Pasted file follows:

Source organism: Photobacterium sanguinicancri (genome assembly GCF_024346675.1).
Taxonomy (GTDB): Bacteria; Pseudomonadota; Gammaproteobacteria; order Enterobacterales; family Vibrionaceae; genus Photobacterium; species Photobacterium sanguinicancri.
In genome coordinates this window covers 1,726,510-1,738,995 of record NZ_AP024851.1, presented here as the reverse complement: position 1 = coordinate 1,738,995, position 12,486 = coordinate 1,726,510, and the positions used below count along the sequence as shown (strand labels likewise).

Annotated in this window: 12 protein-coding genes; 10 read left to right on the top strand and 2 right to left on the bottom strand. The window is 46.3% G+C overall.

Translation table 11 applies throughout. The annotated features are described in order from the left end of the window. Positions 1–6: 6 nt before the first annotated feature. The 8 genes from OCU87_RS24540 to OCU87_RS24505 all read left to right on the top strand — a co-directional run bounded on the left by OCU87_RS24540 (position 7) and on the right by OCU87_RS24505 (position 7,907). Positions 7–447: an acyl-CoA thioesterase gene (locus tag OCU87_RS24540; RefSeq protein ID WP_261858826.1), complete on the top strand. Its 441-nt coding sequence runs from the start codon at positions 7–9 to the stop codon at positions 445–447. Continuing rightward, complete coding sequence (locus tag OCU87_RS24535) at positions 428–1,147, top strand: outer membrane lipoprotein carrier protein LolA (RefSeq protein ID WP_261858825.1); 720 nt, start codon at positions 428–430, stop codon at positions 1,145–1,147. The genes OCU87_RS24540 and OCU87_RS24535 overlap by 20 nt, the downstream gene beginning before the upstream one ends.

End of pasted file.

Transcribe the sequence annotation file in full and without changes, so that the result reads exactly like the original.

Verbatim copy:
Source organism: Photobacterium sanguinicancri (genome assembly GCF_024346675.1).
Taxonomy (GTDB): Bacteria; Pseudomonadota; Gammaproteobacteria; order Enterobacterales; family Vibrionaceae; genus Photobacterium; species Photobacterium sanguinicancri.
In genome coordinates this window covers 1,726,510-1,738,995 of record NZ_AP024851.1, presented here as the reverse complement: position 1 = coordinate 1,738,995, position 12,486 = coordinate 1,726,510, and the positions used below count along the sequence as shown (strand labels likewise).

Annotated in this window: 12 protein-coding genes; 10 read left to right on the top strand and 2 right to left on the bottom strand. The window is 46.3% G+C overall.

Translation table 11 applies throughout. The annotated features are described in order from the left end of the window. Positions 1–6: 6 nt before the first annotated feature. The 8 genes from OCU87_RS24540 to OCU87_RS24505 all read left to right on the top strand — a co-directional run bounded on the left by OCU87_RS24540 (position 7) and on the right by OCU87_RS24505 (position 7,907). Positions 7–447: an acyl-CoA thioesterase gene (locus tag OCU87_RS24540; RefSeq protein ID WP_261858826.1), complete on the top strand. Its 441-nt coding sequence runs from the start codon at positions 7–9 to the stop codon at positions 445–447. Continuing rightward, complete coding sequence (locus tag OCU87_RS24535) at positions 428–1,147, top strand: outer membrane lipoprotein carrier protein LolA (RefSeq protein ID WP_261858825.1); 720 nt, start codon at positions 428–430, stop codon at positions 1,145–1,147. The genes OCU87_RS24540 and OCU87_RS24535 overlap by 20 nt, the downstream gene beginning before the upstream one ends.